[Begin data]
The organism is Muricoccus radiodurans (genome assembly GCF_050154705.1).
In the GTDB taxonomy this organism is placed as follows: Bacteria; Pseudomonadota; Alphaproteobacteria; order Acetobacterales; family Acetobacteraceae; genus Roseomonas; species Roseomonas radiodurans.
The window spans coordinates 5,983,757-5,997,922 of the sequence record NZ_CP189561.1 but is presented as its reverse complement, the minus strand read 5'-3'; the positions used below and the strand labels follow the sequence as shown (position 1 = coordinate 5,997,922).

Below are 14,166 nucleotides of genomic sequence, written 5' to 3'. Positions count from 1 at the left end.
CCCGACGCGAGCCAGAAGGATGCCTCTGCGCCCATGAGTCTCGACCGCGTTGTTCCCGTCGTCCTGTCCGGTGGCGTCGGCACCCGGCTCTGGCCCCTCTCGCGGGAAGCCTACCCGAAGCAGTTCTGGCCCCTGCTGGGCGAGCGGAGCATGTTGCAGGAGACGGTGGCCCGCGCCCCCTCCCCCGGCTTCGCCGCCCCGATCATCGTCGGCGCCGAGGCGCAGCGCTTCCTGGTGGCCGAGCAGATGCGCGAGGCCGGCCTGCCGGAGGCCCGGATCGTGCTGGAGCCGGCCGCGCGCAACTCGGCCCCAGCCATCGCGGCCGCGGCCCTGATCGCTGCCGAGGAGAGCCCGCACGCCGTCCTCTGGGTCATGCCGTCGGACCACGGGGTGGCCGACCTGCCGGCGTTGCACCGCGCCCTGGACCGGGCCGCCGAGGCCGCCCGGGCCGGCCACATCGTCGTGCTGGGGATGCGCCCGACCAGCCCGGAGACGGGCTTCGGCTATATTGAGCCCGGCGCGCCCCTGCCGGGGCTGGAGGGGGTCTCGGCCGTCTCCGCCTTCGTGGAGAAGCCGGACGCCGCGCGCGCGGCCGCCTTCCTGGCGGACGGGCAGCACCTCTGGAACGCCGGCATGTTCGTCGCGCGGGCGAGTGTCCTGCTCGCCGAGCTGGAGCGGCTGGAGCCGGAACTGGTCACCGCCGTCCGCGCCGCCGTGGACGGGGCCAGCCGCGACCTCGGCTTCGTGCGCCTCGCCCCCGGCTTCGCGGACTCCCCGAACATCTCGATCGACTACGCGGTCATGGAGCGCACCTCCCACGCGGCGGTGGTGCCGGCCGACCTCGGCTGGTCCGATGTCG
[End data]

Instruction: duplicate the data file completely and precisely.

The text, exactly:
The organism is Muricoccus radiodurans (genome assembly GCF_050154705.1).
In the GTDB taxonomy this organism is placed as follows: Bacteria; Pseudomonadota; Alphaproteobacteria; order Acetobacterales; family Acetobacteraceae; genus Roseomonas; species Roseomonas radiodurans.
The window spans coordinates 5,983,757-5,997,922 of the sequence record NZ_CP189561.1 but is presented as its reverse complement, the minus strand read 5'-3'; the positions used below and the strand labels follow the sequence as shown (position 1 = coordinate 5,997,922).

Below are 14,166 nucleotides of genomic sequence, written 5' to 3'. Positions count from 1 at the left end.
CCCGACGCGAGCCAGAAGGATGCCTCTGCGCCCATGAGTCTCGACCGCGTTGTTCCCGTCGTCCTGTCCGGTGGCGTCGGCACCCGGCTCTGGCCCCTCTCGCGGGAAGCCTACCCGAAGCAGTTCTGGCCCCTGCTGGGCGAGCGGAGCATGTTGCAGGAGACGGTGGCCCGCGCCCCCTCCCCCGGCTTCGCCGCCCCGATCATCGTCGGCGCCGAGGCGCAGCGCTTCCTGGTGGCCGAGCAGATGCGCGAGGCCGGCCTGCCGGAGGCCCGGATCGTGCTGGAGCCGGCCGCGCGCAACTCGGCCCCAGCCATCGCGGCCGCGGCCCTGATCGCTGCCGAGGAGAGCCCGCACGCCGTCCTCTGGGTCATGCCGTCGGACCACGGGGTGGCCGACCTGCCGGCGTTGCACCGCGCCCTGGACCGGGCCGCCGAGGCCGCCCGGGCCGGCCACATCGTCGTGCTGGGGATGCGCCCGACCAGCCCGGAGACGGGCTTCGGCTATATTGAGCCCGGCGCGCCCCTGCCGGGGCTGGAGGGGGTCTCGGCCGTCTCCGCCTTCGTGGAGAAGCCGGACGCCGCGCGCGCGGCCGCCTTCCTGGCGGACGGGCAGCACCTCTGGAACGCCGGCATGTTCGTCGCGCGGGCGAGTGTCCTGCTCGCCGAGCTGGAGCGGCTGGAGCCGGAACTGGTCACCGCCGTCCGCGCCGCCGTGGACGGGGCCAGCCGCGACCTCGGCTTCGTGCGCCTCGCCCCCGGCTTCGCGGACTCCCCGAACATCTCGATCGACTACGCGGTCATGGAGCGCACCTCCCACGCGGCGGTGGTGCCGGCCGACCTCGGCTGGTCCGATGTCG